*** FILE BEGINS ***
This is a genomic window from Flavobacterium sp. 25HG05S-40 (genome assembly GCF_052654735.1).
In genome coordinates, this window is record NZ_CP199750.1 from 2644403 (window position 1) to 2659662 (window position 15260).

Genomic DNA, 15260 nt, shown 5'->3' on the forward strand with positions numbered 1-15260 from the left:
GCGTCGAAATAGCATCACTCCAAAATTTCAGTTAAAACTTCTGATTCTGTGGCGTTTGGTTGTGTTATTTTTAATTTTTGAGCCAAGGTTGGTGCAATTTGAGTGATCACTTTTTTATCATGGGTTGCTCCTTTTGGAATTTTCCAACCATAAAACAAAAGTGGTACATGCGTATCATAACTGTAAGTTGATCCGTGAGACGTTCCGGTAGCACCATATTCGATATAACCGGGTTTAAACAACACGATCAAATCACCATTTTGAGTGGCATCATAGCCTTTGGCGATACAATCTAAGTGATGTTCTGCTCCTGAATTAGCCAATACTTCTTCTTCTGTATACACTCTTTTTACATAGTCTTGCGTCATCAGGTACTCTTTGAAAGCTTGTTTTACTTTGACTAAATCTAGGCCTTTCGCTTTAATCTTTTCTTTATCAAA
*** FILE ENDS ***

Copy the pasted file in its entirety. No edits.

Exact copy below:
This is a genomic window from Flavobacterium sp. 25HG05S-40 (genome assembly GCF_052654735.1).
In genome coordinates, this window is record NZ_CP199750.1 from 2644403 (window position 1) to 2659662 (window position 15260).

Genomic DNA, 15260 nt, shown 5'->3' on the forward strand with positions numbered 1-15260 from the left:
GCGTCGAAATAGCATCACTCCAAAATTTCAGTTAAAACTTCTGATTCTGTGGCGTTTGGTTGTGTTATTTTTAATTTTTGAGCCAAGGTTGGTGCAATTTGAGTGATCACTTTTTTATCATGGGTTGCTCCTTTTGGAATTTTCCAACCATAAAACAAAAGTGGTACATGCGTATCATAACTGTAAGTTGATCCGTGAGACGTTCCGGTAGCACCATATTCGATATAACCGGGTTTAAACAACACGATCAAATCACCATTTTGAGTGGCATCATAGCCTTTGGCGATACAATCTAAGTGATGTTCTGCTCCTGAATTAGCCAATACTTCTTCTTCTGTATACACTCTTTTTACATAGTCTTGCGTCATCAGGTACTCTTTGAAAGCTTGTTTTACTTTGACTAAATCTAGGCCTTTCGCTTTAATCTTTTCTTTATCAAA